From the daily archives: "Wednesday, December 4, 2013"

Subject: Is this a Wooly Bear Caterpillar
Location: North Louisiana
December 3, 2013 6:07 am
We live in North Louisiana and found this bug on our porch on Dec. 2nd. The thing that is confusing is if it’s a caterpillar why does it have wings up behind it’s head? Would appreciate any help with identifying it.
Signature: J King

Freshly Emerged Buck Moth

Freshly Emerged Buck Moth

Hi J. King,
This is not a Woolly Bear.  It is a recently metamorphosed Buck Moth in the genus
Hemileuca and its wings have not yet expanded.  When they emerge from the pupa, many moths bear a strong resemblance to caterpillars, but once the wings expand, few people are likely to continue to see the resemblance.  Buck Moths get their common name because they fly very late in the fall and they are often encountered by hunters during deer season.

Thank you so much for identifying this moth – I have never seen one before and it was a thrill.  We did get to see it after it developed more but missed it when it flew away.

Subject: Panoploscelis?
Location: Ecuador
December 3, 2013 11:47 pm
Found this bug in my jardin.
Ecuador, Baños de Agua Santa
Thanks!
Signature: Leona

Possibly Lobster Katydid

Katydid

Dear Leona,
This is definitely a Katydid, but we cannot say for certain that it is a Lobster Katydid in the genus
Panoploscelis.  We will try to contact Katydid expert Piotr Naskrecki to see if he can confirm its identity.  Your individual is a female as evidenced by her swordlike ovipositor.  Your individual does look very much like the Lobster Katydid pictured on VisualPhotos.

Piotr Naskrecki provides identification
Hi Daniel,
No, this is not Panoploscelis. It is a nymph of a species from the tribe Cocconotini (Pseudophyllinae), but hard to say which genus.
Cheers,
Piotr

Subject: Daniel – Monarch Butterfly Caterpillars
Location: Hawthorne, CA
December 3, 2013 7:34 pm
Hi Daniel,
We have seven Monarch Butterfly caterpillars as of today and wanted to share some photos with you. There were more, but we can’t figure out what happened to them. Maybe wasps, or goldfinches?
Signature: Thanks, Anna Carreon

Monarch Caterpillar

Monarch Caterpillar

Good Morning Anna,
What a nice cheerful posting you have provided for us this morning.  We believe Goldfinches are seed eaters, so if there is predation, we would suspect wasps to be the culprits.  We planted some cosmos seeds already and they are beginning to sprout.

Wonderful!  Thanks for letting me know that the goldfinches aren’t eating my caterpillars.  I so enjoy putting out Nyjer seed for them in the winter.
Anna

Subject: grasshopper
Location: Oaxaca, Mexico
December 2, 2013 12:25 pm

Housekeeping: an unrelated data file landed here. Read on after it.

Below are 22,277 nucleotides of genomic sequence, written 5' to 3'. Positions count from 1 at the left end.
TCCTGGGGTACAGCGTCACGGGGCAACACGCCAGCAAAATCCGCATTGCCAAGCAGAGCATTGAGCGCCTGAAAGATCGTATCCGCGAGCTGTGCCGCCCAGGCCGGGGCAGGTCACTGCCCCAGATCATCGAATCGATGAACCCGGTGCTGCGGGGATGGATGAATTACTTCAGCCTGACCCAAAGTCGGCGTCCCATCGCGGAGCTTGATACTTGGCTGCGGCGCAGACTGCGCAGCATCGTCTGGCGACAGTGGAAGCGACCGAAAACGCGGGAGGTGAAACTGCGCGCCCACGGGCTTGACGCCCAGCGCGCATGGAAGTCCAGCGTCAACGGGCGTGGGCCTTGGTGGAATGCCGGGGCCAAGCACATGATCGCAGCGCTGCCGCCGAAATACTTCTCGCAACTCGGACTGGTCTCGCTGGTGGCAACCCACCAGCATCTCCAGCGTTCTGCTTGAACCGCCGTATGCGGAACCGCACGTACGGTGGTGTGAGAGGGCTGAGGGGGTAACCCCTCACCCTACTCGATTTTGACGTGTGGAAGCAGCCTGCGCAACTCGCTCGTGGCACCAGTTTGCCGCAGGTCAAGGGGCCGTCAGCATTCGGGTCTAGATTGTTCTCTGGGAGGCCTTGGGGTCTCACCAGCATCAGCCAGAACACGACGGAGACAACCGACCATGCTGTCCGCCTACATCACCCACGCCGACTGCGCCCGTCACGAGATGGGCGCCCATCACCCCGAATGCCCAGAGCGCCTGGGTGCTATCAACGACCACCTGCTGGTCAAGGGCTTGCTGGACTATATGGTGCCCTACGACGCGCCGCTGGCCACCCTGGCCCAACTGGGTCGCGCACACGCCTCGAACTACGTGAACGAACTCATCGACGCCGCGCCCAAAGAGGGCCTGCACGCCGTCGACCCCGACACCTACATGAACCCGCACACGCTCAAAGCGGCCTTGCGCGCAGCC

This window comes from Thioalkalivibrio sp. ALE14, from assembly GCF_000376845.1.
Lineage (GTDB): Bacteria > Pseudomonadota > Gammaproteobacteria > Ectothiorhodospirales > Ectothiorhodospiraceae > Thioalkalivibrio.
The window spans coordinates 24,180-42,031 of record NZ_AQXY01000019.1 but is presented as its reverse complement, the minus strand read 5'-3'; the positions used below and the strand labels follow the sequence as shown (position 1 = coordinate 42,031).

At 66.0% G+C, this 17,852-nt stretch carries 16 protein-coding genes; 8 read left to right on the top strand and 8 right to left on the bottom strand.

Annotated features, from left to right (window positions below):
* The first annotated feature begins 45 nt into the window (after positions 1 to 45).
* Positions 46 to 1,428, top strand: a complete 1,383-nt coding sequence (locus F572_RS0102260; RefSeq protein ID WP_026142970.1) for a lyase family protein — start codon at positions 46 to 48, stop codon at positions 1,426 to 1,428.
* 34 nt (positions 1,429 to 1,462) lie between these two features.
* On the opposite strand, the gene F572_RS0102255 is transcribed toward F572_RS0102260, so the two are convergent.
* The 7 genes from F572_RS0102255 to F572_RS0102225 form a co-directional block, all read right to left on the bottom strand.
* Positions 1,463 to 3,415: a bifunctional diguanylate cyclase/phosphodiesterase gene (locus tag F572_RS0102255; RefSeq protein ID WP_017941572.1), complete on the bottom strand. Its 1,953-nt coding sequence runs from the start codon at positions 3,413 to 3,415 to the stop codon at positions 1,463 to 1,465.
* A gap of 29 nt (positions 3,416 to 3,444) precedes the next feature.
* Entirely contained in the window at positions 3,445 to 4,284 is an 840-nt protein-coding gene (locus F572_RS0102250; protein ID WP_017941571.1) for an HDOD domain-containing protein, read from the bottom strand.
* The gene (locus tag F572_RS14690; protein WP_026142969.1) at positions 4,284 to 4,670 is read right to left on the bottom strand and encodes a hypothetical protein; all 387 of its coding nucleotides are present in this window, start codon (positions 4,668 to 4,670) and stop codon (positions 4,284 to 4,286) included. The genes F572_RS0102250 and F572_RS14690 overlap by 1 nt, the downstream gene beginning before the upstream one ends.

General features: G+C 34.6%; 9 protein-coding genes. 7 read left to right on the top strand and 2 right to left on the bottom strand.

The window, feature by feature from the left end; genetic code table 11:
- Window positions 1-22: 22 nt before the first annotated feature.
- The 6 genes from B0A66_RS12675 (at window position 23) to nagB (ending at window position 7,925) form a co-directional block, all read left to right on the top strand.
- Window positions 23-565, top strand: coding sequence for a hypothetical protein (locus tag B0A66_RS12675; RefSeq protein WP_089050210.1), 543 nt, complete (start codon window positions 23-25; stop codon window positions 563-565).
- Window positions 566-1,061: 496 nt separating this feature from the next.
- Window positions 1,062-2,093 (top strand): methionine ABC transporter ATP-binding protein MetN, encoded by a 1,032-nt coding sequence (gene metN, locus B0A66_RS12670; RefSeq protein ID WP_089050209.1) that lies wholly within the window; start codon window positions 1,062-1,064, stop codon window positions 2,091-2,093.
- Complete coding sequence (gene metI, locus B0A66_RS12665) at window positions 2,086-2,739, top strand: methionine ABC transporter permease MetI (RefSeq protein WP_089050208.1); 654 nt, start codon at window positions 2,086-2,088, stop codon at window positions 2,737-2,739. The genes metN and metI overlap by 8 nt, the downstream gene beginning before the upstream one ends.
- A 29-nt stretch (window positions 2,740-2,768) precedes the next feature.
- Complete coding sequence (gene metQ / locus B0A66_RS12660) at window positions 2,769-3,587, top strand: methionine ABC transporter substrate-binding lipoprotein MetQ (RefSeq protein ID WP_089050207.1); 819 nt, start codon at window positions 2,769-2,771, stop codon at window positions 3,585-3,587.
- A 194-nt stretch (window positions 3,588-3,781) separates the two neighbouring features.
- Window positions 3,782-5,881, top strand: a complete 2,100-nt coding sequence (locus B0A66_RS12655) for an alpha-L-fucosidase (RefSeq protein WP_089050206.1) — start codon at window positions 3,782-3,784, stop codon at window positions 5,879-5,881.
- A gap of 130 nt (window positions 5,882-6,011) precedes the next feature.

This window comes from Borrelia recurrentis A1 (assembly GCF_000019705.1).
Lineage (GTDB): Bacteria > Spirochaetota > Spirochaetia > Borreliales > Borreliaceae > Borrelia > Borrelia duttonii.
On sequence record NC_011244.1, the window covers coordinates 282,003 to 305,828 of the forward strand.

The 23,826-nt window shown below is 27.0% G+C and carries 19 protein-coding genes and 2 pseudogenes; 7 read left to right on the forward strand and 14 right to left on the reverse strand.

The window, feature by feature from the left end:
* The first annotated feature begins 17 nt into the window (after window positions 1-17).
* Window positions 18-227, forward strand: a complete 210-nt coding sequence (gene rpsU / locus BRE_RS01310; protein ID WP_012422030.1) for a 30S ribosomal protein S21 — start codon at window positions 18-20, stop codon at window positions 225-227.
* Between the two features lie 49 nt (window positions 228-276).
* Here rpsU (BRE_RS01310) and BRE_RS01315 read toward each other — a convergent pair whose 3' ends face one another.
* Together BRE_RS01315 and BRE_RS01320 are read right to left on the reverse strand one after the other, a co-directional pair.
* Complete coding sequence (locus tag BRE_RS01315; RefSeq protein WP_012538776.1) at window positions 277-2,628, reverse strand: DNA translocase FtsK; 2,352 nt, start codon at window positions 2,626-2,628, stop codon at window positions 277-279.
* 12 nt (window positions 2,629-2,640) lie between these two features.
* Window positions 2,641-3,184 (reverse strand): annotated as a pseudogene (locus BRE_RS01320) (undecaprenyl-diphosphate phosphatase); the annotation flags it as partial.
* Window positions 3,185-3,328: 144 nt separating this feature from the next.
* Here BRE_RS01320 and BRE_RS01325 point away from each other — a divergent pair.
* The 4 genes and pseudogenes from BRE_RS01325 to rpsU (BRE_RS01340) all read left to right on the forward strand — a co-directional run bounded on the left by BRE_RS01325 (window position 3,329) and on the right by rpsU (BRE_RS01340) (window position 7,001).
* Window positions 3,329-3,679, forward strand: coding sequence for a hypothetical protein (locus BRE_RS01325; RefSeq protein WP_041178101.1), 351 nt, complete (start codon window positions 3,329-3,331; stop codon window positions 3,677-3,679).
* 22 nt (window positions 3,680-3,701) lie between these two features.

Hi!
Any information you can give me would be really appreciated and help me with my project of gathering words in the Zapotec language.
The following pictures were taken in the town of San Cristobal Amatlan, Oaxaca, Mexico on December 7, 2011. The grasshopper body measures about 1.5 centimeters, the back legs are maybe 2 (centimeters or longer). The back is brown, the ovipositor green striped with black. Legs are blue, orange, and yellow. The face and antenae are blue, eyes are brown. Very pretty!
Signature: Chivis

Grasshopper Nymph

Grasshopper Nymph

Hi Chivis,
Based on the size of this individual and its lack of wings, we believe this is a nymph.  What you are calling its striped ovipositor is actually its abdomen.  Sadly, we did not find any images in our web searching that match your individual, however we did find many photos of Chapulines, Grasshoppers that are roasted and prepared as food in Oaxaca, Mexico.  We don’t normally link to Wikipedia, but in searching for a link on Chapulines, our other numerous choices were blogs, many of which might not be reliable, so we made an exception.  We don’t believe your Grasshopper is the species that is eaten, but there may be numerous species that are eaten.  We looked through many images of living Grasshoppers from Mexico, and we cannot provide an identification for you.  Perhaps one of our readers will have better luck.

Grasshopper from Oaxaca

Grasshopper from Oaxaca

What is the Zapotec word for Grasshopper?  Is there a verbal distinction between the living Grasshopper and the roasted treat?  Though we are not certain if your species is one of the Grasshoppers popularly consumed in Oaxaca, we suspect it is probably edible and we are tagging it as an Edible Insect.

Grasshopper from Oaxaca

Grasshopper from Oaxaca

Hi Daniel,
Thank you for trying! I guess I’ll have to just say “type of grasshopper”. In this particular Zapotec there are a number of words indicating the particular kind of grasshopper: xench, kik, mbeso, ngwxiix, ngwley yer, ngwley nil, yeramas, ngsok, mbertang, mberzeyy. The one I asked you about is ngwley nil. I don’t know if this particular type is edible or not. I’ll have to ask when I get a chance. Some people in the Amatlan area do eat certain grasshoppers but it isn’t common.
Thanks for setting me straight regarding the abdomen. Ha ha. Obviously, I’m not very good when it comes to insects.
Chivis